Compounding pharmacies prepare medicines for patients that aren't available as commercial products. Reviewing a case involving a pediatric patient who died after receiving a compounded oral liquid suspension that contained the wrong medication, this newsletter article discusses weaknesses in compounding processes that contributed to the incident. Recommendations for pharmacies to reduce opportunities for error include independent double-checks and designated areas for compounding activities.
Straka M, Gaunt MJ, Grissinger M. PA-PSRS Patient Saf Advis. 2017;14:55-63.
According to this analysis of more than 1000 reports of errors occurring in community pharmacies, more than half reached the patient. Common error types included wrong drug and wrong dose incidents. Counseling patients on their medications at the point of sale can improve the reliability of outpatient pharmacy practice.
ISMP Medication Safety Alert! Acute Care Edition. August 25, 2016;21:1-3.
Reporting the results of a survey on "as directed" instructions for medications and summarizing cases of misunderstandings resulting from the practice, this newsletter article recommends that physicians should provide explicit directions regarding medication administration steps to patients to ensure medications are used safely and pharmacists are able to provide appropriate patient counseling if required.
ISMP Medication Safety Alert! Acute Care Edition. June 16, 2016;21:1-6.
Neuromuscular blockers can result in serious harm if administered incorrectly. This newsletter article reports the types of errors associated with the use of these high-alert medications, such as look-alike and sound-alike problems that lead to the wrong drug being administered. Recommended strategies to reduce risks include use of standardized prescribing and smart pump technologies.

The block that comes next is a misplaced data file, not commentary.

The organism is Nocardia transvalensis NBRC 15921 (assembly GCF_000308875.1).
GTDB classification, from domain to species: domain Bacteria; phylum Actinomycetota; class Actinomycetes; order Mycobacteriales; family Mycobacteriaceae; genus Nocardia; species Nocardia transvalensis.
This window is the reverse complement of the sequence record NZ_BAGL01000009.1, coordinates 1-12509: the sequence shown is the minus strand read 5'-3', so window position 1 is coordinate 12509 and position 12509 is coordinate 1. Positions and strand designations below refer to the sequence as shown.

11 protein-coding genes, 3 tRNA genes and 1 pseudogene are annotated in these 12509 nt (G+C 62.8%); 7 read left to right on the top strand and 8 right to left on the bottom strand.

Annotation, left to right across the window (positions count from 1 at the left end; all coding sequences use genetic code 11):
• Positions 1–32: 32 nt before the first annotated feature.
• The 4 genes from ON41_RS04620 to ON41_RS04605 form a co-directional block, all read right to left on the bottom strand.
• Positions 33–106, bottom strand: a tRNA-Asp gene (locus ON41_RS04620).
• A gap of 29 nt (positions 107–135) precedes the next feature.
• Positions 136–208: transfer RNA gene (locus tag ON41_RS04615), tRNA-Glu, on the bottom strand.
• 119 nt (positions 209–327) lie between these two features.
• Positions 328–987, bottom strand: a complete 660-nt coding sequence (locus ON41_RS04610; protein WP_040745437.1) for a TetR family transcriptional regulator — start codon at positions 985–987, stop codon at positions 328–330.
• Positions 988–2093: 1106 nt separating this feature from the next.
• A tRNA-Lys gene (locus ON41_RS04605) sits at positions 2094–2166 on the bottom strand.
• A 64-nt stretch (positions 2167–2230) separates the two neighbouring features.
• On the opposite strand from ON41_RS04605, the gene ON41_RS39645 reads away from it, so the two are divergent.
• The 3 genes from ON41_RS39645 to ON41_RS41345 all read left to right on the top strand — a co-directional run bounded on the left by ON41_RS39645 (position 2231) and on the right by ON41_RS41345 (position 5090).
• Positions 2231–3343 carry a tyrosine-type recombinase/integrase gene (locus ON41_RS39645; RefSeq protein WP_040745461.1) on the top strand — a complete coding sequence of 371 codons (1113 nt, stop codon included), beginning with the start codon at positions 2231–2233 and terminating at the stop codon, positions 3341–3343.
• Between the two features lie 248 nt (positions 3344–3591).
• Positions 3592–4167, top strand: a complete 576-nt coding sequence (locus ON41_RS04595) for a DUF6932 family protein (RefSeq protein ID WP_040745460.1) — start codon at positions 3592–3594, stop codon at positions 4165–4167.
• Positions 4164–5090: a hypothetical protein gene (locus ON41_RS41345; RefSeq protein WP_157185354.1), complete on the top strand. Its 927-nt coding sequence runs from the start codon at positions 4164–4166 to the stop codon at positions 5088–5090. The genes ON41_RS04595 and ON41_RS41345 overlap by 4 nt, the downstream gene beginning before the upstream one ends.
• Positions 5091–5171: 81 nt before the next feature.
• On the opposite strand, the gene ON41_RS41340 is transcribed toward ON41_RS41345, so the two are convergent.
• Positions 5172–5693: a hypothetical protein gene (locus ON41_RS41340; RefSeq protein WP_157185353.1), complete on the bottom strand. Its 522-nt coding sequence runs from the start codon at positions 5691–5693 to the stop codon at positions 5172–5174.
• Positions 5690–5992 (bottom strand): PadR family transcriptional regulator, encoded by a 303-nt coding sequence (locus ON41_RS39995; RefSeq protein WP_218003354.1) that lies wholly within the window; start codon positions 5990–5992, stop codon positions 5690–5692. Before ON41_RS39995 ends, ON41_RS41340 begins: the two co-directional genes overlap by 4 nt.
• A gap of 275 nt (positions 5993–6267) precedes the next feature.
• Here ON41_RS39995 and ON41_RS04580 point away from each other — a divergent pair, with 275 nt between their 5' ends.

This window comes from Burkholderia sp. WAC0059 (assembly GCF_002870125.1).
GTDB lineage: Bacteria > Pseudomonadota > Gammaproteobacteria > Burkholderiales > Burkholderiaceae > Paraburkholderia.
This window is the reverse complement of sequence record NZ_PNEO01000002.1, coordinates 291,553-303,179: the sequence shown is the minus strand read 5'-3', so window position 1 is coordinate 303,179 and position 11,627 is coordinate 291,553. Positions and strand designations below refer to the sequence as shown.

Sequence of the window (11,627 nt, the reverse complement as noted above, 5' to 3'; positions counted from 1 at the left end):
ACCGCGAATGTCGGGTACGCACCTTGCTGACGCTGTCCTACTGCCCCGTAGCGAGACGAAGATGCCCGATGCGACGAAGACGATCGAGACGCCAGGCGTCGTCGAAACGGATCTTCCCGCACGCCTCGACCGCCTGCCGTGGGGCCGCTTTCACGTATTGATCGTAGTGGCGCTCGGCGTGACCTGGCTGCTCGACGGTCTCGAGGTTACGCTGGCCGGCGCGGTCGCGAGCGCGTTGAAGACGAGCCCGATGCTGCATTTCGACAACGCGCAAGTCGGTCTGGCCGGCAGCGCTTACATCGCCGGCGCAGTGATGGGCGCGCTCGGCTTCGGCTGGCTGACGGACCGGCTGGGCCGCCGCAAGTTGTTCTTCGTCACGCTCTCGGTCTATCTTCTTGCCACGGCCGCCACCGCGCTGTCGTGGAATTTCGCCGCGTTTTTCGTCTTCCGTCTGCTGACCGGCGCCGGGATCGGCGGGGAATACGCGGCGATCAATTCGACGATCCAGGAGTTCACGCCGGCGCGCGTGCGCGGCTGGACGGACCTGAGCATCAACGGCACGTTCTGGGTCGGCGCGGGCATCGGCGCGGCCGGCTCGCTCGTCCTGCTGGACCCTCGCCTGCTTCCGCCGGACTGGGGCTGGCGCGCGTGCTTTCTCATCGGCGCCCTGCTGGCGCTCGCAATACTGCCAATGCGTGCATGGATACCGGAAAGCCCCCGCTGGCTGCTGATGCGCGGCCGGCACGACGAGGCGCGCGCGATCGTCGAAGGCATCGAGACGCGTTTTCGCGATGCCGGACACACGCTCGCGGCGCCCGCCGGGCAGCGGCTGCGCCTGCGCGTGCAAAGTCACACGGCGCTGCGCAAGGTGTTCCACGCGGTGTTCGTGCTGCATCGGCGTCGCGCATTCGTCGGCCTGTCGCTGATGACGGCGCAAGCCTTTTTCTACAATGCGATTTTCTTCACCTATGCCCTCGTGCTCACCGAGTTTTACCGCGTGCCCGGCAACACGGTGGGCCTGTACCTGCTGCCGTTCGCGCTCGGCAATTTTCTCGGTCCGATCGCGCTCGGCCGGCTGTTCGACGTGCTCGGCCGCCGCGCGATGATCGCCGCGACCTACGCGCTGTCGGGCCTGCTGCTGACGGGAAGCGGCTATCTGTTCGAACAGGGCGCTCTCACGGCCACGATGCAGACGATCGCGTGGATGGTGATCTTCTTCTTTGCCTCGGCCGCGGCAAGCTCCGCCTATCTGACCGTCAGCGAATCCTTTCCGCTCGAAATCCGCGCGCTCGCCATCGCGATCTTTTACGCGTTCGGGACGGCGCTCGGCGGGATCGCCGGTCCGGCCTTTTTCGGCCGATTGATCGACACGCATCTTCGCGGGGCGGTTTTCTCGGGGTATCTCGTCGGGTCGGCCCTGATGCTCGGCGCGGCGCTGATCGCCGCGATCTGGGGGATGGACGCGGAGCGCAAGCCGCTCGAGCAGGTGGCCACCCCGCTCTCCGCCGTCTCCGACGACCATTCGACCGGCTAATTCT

Graham LR, Scudder L, Stokowski L. Medscape Multispecialty. October 22, 2015.
Errors in the prescribing process can lead to adverse drug events. This slide set provides information about common problems in prescribing such as selecting the wrong drug in a drop-down menu, formulation mix-ups, alert fatigue, poor quality of data in health information systems, and use of ambiguous abbreviations.
ISMP Medication Safety Alert! Acute Care Edition. January 15, 2015;20:1-4.
ISMP Canada. SafeMedicationUse Newsletter. December 2, 2014;5:1-2.
This newsletter article describes an incident involving a patient who noticed that the tablets in her prescription refill had a different marking than usual, alerting her that she might have received an incorrect medication which was confirmed by the pharmacist. Tips for patients to avoid medication errors include being familiar with how their medicines look and checking prescriptions before leaving the pharmacy. Practitioners can help prevent these errors by counting and labeling prescriptions one at a time and performing patient consultations.
Wild D. Pharmacy Practice News. September 2014.
Highlighting how hospital compliance rates with Joint Commission medication–related standards have remained mostly unchanged from 2012 to 2013, this article provides information about the most problematic areas identified—medication storage, drug orders, pharmacist review, labeling, and medication reconciliation—along with ways to address them.